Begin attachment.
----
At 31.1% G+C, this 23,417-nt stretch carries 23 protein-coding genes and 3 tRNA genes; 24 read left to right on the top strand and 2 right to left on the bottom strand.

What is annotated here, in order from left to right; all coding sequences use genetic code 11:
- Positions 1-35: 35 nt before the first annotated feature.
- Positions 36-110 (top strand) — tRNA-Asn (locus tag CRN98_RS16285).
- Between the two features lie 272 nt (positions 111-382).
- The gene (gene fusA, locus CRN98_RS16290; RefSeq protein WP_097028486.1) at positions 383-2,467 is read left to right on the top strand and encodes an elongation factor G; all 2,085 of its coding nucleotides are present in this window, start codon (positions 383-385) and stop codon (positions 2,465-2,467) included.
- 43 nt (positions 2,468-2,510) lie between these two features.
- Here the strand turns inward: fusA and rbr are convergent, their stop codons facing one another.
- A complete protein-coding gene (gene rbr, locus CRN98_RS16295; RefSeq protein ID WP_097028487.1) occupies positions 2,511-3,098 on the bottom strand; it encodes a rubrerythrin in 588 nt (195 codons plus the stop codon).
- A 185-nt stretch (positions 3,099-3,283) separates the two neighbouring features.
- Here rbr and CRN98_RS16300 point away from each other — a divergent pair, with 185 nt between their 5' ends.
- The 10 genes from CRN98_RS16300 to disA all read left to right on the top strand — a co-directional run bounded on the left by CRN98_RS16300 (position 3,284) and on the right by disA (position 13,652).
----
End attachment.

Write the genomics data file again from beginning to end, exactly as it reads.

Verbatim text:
At 31.1% G+C, this 23,417-nt stretch carries 23 protein-coding genes and 3 tRNA genes; 24 read left to right on the top strand and 2 right to left on the bottom strand.

What is annotated here, in order from left to right; all coding sequences use genetic code 11:
- Positions 1-35: 35 nt before the first annotated feature.
- Positions 36-110 (top strand) — tRNA-Asn (locus tag CRN98_RS16285).
- Between the two features lie 272 nt (positions 111-382).
- The gene (gene fusA, locus CRN98_RS16290; RefSeq protein WP_097028486.1) at positions 383-2,467 is read left to right on the top strand and encodes an elongation factor G; all 2,085 of its coding nucleotides are present in this window, start codon (positions 383-385) and stop codon (positions 2,465-2,467) included.
- 43 nt (positions 2,468-2,510) lie between these two features.
- Here the strand turns inward: fusA and rbr are convergent, their stop codons facing one another.
- A complete protein-coding gene (gene rbr, locus CRN98_RS16295; RefSeq protein ID WP_097028487.1) occupies positions 2,511-3,098 on the bottom strand; it encodes a rubrerythrin in 588 nt (195 codons plus the stop codon).
- A 185-nt stretch (positions 3,099-3,283) separates the two neighbouring features.
- Here rbr and CRN98_RS16300 point away from each other — a divergent pair, with 185 nt between their 5' ends.
- The 10 genes from CRN98_RS16300 to disA all read left to right on the top strand — a co-directional run bounded on the left by CRN98_RS16300 (position 3,284) and on the right by disA (position 13,652).